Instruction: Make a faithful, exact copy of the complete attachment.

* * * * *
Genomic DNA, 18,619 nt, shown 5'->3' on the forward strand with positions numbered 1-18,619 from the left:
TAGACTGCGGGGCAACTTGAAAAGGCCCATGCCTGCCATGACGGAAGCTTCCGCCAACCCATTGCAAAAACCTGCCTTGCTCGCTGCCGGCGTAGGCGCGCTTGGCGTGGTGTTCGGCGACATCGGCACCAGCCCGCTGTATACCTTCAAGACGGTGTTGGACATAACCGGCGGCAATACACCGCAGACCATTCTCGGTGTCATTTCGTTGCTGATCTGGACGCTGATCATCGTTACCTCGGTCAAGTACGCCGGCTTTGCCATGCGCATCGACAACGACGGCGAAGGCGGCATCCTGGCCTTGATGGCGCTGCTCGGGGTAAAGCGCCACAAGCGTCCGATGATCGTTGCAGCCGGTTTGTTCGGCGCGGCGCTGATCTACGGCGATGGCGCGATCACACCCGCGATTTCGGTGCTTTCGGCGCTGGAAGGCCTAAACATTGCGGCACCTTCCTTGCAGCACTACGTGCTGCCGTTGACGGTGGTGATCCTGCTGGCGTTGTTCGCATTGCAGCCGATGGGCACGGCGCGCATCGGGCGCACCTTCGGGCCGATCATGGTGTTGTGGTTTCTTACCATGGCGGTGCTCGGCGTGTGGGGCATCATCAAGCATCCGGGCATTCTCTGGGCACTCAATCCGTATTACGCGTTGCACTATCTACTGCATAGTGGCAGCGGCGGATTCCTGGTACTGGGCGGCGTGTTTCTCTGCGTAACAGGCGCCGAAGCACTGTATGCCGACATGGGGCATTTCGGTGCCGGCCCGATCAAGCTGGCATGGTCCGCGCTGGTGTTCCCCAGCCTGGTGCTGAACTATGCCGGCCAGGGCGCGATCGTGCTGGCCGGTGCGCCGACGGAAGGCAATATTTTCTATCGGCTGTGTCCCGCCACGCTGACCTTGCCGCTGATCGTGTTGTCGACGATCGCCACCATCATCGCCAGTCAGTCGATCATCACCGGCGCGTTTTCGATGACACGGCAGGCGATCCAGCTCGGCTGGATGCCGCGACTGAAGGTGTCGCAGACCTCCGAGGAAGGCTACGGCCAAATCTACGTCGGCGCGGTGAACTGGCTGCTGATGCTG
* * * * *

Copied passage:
Genomic DNA, 18,619 nt, shown 5'->3' on the forward strand with positions numbered 1-18,619 from the left:
TAGACTGCGGGGCAACTTGAAAAGGCCCATGCCTGCCATGACGGAAGCTTCCGCCAACCCATTGCAAAAACCTGCCTTGCTCGCTGCCGGCGTAGGCGCGCTTGGCGTGGTGTTCGGCGACATCGGCACCAGCCCGCTGTATACCTTCAAGACGGTGTTGGACATAACCGGCGGCAATACACCGCAGACCATTCTCGGTGTCATTTCGTTGCTGATCTGGACGCTGATCATCGTTACCTCGGTCAAGTACGCCGGCTTTGCCATGCGCATCGACAACGACGGCGAAGGCGGCATCCTGGCCTTGATGGCGCTGCTCGGGGTAAAGCGCCACAAGCGTCCGATGATCGTTGCAGCCGGTTTGTTCGGCGCGGCGCTGATCTACGGCGATGGCGCGATCACACCCGCGATTTCGGTGCTTTCGGCGCTGGAAGGCCTAAACATTGCGGCACCTTCCTTGCAGCACTACGTGCTGCCGTTGACGGTGGTGATCCTGCTGGCGTTGTTCGCATTGCAGCCGATGGGCACGGCGCGCATCGGGCGCACCTTCGGGCCGATCATGGTGTTGTGGTTTCTTACCATGGCGGTGCTCGGCGTGTGGGGCATCATCAAGCATCCGGGCATTCTCTGGGCACTCAATCCGTATTACGCGTTGCACTATCTACTGCATAGTGGCAGCGGCGGATTCCTGGTACTGGGCGGCGTGTTTCTCTGCGTAACAGGCGCCGAAGCACTGTATGCCGACATGGGGCATTTCGGTGCCGGCCCGATCAAGCTGGCATGGTCCGCGCTGGTGTTCCCCAGCCTGGTGCTGAACTATGCCGGCCAGGGCGCGATCGTGCTGGCCGGTGCGCCGACGGAAGGCAATATTTTCTATCGGCTGTGTCCCGCCACGCTGACCTTGCCGCTGATCGTGTTGTCGACGATCGCCACCATCATCGCCAGTCAGTCGATCATCACCGGCGCGTTTTCGATGACACGGCAGGCGATCCAGCTCGGCTGGATGCCGCGACTGAAGGTGTCGCAGACCTCCGAGGAAGGCTACGGCCAAATCTACGTCGGCGCGGTGAACTGGCTGCTGATGCTG